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Alex Azar, Secretary of Health and Human Services, testifies before the Senate Finance Committee during his nomination process on Jan. 9, 2018 on Capitol Hill in Washington, D.C.
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A federal judge heard legal challenges Thursday to a Trump Administration policy that allows states to implement work requirements in order for residents to qualify for Medicaid.

U.S. District Judge James Boasberg heard oral arguments in two separate cases challenging plans in Arkansas and Kentucky that require Medicaid enrollees to either have a job or meet “community engagement” requirements to receive their health benefits.

The cases are important tests for what Republicans have touted as a conservative health-care experiment and could have major implications for how low-income Americans access healthcare in the coming years.

Arkansas was the first state to implement the new Medicaid work requirements last year, and the process did not go smoothly. The state has drawn significant criticism after more than 18,000 people lost their health coverage for failing to comply with the requirements or failing to officially report their compliance.

Kentucky has not yet put the requirements in effect because Boasberg actually struck down the state’s plan last June. At the time, Boasberg, an Obama appointee, said the Trump Administration’s approval of Kentucky’s plan was “arbitrary and capricious” because it did not adequately consider the impact of the work requirements or whether they would “help the state furnish medical assistance to its citizens, a central objective of Medicaid.”

Kentucky has since filed a new waiver application to implement work requirements and the Trump Administration approved it again.

But the key question remains: Does requiring Medicaid recipients to work or volunteer serve the objective of Medicaid as a “medical assistance” program?

Many health care advocates have said no, that these requirements go against Medicaid’s purpose because they have led to people losing their health insurance coverage. The lawyers challenging each of the Arkansas and the Kentucky plans agree, and have argued that the work requirements violate federal law.

“The approved amendment undermines — instead of bolsters — access to Medicaid services,” Kevin De Liban, an attorney at Legal Aid of Arkansas who is representing the group of enrollees challenging the Arkansas work requirement, said in a statement on Thursday. “Medicaid helps people stay healthy enough to work. Therefore, it does not make any sense to make people jump through needless and costly hoops when they are often already working or trying to take care of family members.”

The Trump Administration and the states hoping to implement Medicaid work requirements disagree. The Department of Health and Human Services has approved work requirements for seven states so far, though just three have implemented them. Officials claim that the requirements will help improve people’s economic situations and that will improve their health — despite research showing that most Medicaid recipients already work or have reasons they would not be expected to do so.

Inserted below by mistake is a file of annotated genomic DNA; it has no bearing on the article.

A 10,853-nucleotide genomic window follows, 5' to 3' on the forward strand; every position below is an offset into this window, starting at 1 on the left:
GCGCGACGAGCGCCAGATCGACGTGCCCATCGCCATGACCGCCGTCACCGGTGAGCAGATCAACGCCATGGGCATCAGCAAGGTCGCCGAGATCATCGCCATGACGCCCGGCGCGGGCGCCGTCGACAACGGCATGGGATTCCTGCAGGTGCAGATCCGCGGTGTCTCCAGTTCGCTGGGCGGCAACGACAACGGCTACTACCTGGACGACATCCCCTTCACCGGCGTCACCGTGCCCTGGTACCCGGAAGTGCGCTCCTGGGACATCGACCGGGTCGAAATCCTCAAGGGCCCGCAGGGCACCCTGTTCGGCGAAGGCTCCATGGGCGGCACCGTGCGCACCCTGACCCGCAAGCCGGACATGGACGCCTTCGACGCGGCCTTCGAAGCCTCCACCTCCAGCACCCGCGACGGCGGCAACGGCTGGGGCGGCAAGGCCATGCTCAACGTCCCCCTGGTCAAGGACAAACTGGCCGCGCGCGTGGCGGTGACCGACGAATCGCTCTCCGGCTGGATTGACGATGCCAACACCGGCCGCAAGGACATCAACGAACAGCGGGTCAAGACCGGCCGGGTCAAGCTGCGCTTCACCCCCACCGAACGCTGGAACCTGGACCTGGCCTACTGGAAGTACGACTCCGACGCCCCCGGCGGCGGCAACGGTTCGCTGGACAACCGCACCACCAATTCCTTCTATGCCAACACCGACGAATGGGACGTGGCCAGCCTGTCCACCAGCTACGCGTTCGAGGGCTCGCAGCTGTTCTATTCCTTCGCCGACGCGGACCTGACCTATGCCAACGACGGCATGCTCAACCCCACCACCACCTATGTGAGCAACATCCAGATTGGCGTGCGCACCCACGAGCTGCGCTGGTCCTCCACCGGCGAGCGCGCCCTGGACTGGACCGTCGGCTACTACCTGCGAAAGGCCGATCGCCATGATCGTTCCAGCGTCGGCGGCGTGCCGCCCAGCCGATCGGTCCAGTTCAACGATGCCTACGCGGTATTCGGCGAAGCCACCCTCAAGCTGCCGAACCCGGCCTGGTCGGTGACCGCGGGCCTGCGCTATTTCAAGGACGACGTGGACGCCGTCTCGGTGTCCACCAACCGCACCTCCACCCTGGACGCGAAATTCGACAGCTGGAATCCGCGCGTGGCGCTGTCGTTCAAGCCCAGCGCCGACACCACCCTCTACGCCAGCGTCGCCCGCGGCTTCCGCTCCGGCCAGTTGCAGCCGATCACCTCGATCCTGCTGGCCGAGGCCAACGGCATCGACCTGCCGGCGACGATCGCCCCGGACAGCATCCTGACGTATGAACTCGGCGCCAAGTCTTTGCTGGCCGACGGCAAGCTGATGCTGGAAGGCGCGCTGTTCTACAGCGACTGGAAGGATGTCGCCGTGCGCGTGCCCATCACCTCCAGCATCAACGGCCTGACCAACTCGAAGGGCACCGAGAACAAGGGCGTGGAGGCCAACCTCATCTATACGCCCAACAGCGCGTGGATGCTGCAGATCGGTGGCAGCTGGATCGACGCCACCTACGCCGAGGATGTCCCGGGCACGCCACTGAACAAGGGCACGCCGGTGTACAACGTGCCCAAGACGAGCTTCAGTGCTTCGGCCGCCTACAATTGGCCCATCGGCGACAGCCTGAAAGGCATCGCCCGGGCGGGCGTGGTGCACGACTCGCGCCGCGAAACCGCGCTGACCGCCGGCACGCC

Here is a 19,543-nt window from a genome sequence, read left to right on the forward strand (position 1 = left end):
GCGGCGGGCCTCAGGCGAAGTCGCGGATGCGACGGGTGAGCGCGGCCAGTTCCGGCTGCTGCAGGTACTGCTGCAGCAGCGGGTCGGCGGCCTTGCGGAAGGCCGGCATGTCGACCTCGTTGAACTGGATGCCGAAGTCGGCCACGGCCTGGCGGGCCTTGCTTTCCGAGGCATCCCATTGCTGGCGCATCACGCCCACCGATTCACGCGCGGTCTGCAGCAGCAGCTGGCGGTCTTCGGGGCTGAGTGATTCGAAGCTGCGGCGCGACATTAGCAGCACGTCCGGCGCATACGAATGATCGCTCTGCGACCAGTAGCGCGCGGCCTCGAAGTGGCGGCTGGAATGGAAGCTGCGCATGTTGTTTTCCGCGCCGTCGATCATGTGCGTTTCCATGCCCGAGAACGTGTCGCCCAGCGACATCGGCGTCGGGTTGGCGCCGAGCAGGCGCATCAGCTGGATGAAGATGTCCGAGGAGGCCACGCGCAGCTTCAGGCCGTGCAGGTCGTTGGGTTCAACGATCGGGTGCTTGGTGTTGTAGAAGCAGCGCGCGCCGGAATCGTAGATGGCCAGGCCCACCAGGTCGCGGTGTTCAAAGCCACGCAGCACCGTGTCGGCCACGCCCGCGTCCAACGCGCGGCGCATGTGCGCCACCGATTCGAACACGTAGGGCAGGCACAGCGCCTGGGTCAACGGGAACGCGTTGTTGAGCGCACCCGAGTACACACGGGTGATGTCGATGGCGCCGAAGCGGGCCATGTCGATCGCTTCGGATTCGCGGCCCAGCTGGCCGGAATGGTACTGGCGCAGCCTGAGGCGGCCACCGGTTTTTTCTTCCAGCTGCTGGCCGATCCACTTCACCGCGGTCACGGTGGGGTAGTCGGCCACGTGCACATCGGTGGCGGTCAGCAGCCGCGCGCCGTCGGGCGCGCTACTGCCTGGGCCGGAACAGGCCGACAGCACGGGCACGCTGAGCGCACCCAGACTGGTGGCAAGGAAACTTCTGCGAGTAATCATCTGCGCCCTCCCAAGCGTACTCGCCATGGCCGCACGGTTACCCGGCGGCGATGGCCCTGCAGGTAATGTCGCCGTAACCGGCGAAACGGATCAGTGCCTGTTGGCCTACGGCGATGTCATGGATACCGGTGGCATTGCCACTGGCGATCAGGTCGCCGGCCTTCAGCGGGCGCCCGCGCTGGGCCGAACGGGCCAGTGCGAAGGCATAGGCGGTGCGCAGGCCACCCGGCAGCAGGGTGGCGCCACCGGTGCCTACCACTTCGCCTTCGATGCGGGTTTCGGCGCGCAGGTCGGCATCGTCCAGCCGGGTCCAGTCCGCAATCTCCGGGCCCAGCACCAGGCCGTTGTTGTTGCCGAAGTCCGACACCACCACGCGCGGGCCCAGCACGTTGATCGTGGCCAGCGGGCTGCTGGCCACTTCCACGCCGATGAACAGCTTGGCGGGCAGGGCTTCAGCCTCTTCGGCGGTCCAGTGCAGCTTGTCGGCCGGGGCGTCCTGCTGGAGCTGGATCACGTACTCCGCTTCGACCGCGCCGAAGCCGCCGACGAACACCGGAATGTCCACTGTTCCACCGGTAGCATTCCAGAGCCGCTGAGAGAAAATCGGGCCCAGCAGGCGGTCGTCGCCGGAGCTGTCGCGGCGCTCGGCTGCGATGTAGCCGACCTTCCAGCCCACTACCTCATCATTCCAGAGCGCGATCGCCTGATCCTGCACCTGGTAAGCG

Health advocates aren’t the only ones skeptical of the work requirements. After seeing the large losses of coverage in Arkansas last fall, the nonpartisan commission that oversees Medicaid sent a letter to HHS in November asking it to temporarily stop Arkansas’s work requirements until the agency could help enrollees comply.

Arkansas did add an option for enrollees to report their work or volunteer hours by phone (they initially could only do so online), but the work requirements have continued this year.

Still others have doubts. After President Donald Trump’s budget this week proposed adding work requirements nationwide, Health and Human Services Secretary Alex Azar told lawmakers on Tuesday that his agency “does not yet have data” as to why people fell off Medicaid in Arkansas after the work requirements were put in place.

In a recent congressional hearing, Massachusetts Democrat Rep. Joe Kennedy pressed Azar in a tense exchange about why the Administration wanted to expand work requirements without data, and Azar’s answers did not seem to satisfy him.

“In your agency’s budget you propose implementing mandatory work requirements for Medicaid beneficiaries, not knowing what the impact will be, across every single state,” Kennedy said. “You just said you’re not sure why people are losing it, yet you want to extend that to every single state. Where’s the logic in that?”

While Judge Boasberg has seemed similarly skeptical in the past, the situations have high stakes for those around the country, and even more immediately, for Medicaid recipients in Arkansas and Kentucky. In Kentucky, Gov. Matt Bevin has filed an executive order saying his state will end Medicaid expansion entirely if the court blocks Kentucky’s work requirements again.

And under Arkansas’s current work requirements, people can lose coverage if they fail to comply (or report their compliance) for three months in one year. That means if there’s no decision by April — or if the requirements stay in place — more people will likely lose their Medicaid coverage at the end of this month.

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